The rest of this article is only available to active members of Questia

Already a member? Log in now.

Notes for this article

Add a new note
If you are trying to select text to create highlights or citations, remember that you must now click or tap on the first word, and then click or tap on the last word.
One moment ...
Default project is now your active project.
Project items

Items saved from this article

This article has been saved
Highlights (0)
Some of your highlights are legacy items.

Highlights saved before July 30, 2012 will not be displayed on their respective source pages.

You can easily re-create the highlights by opening the book page or article, selecting the text, and clicking “Highlight.”

Citations (0)
Some of your citations are legacy items.

Any citation created before July 30, 2012 will labeled as a “Cited page.” New citations will be saved as cited passages, pages or articles.

We also added the ability to view new citations from your projects or the book or article where you created them.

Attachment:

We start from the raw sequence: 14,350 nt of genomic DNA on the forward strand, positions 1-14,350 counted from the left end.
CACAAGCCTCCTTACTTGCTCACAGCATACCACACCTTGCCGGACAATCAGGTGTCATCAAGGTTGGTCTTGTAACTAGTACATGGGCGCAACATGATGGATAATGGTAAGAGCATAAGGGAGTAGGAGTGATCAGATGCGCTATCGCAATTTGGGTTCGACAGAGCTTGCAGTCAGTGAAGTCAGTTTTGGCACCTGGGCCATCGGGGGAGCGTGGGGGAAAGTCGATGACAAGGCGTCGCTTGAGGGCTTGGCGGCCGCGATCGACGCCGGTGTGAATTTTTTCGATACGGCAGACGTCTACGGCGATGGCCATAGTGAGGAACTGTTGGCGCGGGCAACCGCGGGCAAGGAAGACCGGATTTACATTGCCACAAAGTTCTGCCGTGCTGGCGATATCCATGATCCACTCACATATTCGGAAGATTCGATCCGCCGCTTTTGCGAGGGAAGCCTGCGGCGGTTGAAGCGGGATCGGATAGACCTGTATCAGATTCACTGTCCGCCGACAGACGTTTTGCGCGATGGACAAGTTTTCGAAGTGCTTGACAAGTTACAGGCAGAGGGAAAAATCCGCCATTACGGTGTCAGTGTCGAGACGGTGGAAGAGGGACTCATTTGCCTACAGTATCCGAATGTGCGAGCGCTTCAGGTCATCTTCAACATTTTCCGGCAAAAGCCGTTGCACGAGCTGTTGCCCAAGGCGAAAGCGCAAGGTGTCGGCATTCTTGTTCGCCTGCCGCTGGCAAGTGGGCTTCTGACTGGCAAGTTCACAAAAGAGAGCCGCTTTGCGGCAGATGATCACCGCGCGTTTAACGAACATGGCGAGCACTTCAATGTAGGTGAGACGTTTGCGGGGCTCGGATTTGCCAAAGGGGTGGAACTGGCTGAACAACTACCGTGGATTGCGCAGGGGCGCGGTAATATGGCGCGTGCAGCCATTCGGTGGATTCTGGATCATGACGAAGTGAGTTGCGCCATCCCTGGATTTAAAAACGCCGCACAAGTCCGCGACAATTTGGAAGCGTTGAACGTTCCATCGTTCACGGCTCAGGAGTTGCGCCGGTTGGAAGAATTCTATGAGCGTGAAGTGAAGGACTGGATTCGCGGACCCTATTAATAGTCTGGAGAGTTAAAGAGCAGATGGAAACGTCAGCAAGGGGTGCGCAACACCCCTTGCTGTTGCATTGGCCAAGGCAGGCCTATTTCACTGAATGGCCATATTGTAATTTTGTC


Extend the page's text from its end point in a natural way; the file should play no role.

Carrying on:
Notes (0)
Bookmarks (0)

You have no saved items from this article

Project items include:
  • Saved book/article
  • Highlights
  • Quotes/citations
  • Notes
  • Bookmarks
Notes
Cite this article

Cited article

Style
Citations are available only to our active members.
Buy instant access to cite pages or passages in MLA, APA and Chicago citation styles.

(Einhorn, 1992, p. 25)

(Einhorn 25)

1. Lois J. Einhorn, Abraham Lincoln, the Orator: Penetrating the Lincoln Legend (Westport, CT: Greenwood Press, 1992), 25, http://www.questia.com/read/27419298.

Cited article

Excavations at Wickliffe Mounds
Settings

Settings

Typeface
Text size Smaller Larger Reset View mode
Search within

Search within this article

Look up

Look up a word

  • Dictionary
  • Thesaurus
Please submit a word or phrase above.
Print this page

Print this page

Why can't I print more than one page at a time?